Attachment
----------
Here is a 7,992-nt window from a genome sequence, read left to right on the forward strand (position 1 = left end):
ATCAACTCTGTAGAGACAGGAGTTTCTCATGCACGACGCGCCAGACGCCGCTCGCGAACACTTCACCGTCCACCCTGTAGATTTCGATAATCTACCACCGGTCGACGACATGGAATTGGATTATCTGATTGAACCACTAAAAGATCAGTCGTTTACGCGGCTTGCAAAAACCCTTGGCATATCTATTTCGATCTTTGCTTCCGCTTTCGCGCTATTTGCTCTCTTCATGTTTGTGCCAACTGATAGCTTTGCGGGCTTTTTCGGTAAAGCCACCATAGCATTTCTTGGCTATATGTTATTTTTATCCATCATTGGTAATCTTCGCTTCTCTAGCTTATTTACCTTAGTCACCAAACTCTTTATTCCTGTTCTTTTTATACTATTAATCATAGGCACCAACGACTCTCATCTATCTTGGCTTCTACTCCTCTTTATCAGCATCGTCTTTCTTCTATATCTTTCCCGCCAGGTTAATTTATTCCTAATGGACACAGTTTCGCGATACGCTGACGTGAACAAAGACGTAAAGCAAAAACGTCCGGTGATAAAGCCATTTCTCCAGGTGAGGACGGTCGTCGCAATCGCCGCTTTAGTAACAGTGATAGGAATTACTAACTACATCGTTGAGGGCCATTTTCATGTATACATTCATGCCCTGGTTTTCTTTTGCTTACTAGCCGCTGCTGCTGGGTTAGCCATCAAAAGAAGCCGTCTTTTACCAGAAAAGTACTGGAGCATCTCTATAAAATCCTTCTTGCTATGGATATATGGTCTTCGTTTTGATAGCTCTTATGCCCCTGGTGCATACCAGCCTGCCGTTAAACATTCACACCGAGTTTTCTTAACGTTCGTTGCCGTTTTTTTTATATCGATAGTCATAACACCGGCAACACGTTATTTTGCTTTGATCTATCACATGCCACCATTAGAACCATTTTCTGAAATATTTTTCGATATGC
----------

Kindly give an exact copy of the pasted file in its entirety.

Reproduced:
Here is a 7,992-nt window from a genome sequence, read left to right on the forward strand (position 1 = left end):
ATCAACTCTGTAGAGACAGGAGTTTCTCATGCACGACGCGCCAGACGCCGCTCGCGAACACTTCACCGTCCACCCTGTAGATTTCGATAATCTACCACCGGTCGACGACATGGAATTGGATTATCTGATTGAACCACTAAAAGATCAGTCGTTTACGCGGCTTGCAAAAACCCTTGGCATATCTATTTCGATCTTTGCTTCCGCTTTCGCGCTATTTGCTCTCTTCATGTTTGTGCCAACTGATAGCTTTGCGGGCTTTTTCGGTAAAGCCACCATAGCATTTCTTGGCTATATGTTATTTTTATCCATCATTGGTAATCTTCGCTTCTCTAGCTTATTTACCTTAGTCACCAAACTCTTTATTCCTGTTCTTTTTATACTATTAATCATAGGCACCAACGACTCTCATCTATCTTGGCTTCTACTCCTCTTTATCAGCATCGTCTTTCTTCTATATCTTTCCCGCCAGGTTAATTTATTCCTAATGGACACAGTTTCGCGATACGCTGACGTGAACAAAGACGTAAAGCAAAAACGTCCGGTGATAAAGCCATTTCTCCAGGTGAGGACGGTCGTCGCAATCGCCGCTTTAGTAACAGTGATAGGAATTACTAACTACATCGTTGAGGGCCATTTTCATGTATACATTCATGCCCTGGTTTTCTTTTGCTTACTAGCCGCTGCTGCTGGGTTAGCCATCAAAAGAAGCCGTCTTTTACCAGAAAAGTACTGGAGCATCTCTATAAAATCCTTCTTGCTATGGATATATGGTCTTCGTTTTGATAGCTCTTATGCCCCTGGTGCATACCAGCCTGCCGTTAAACATTCACACCGAGTTTTCTTAACGTTCGTTGCCGTTTTTTTTATATCGATAGTCATAACACCGGCAACACGTTATTTTGCTTTGATCTATCACATGCCACCATTAGAACCATTTTCTGAAATATTTTTCGATATGC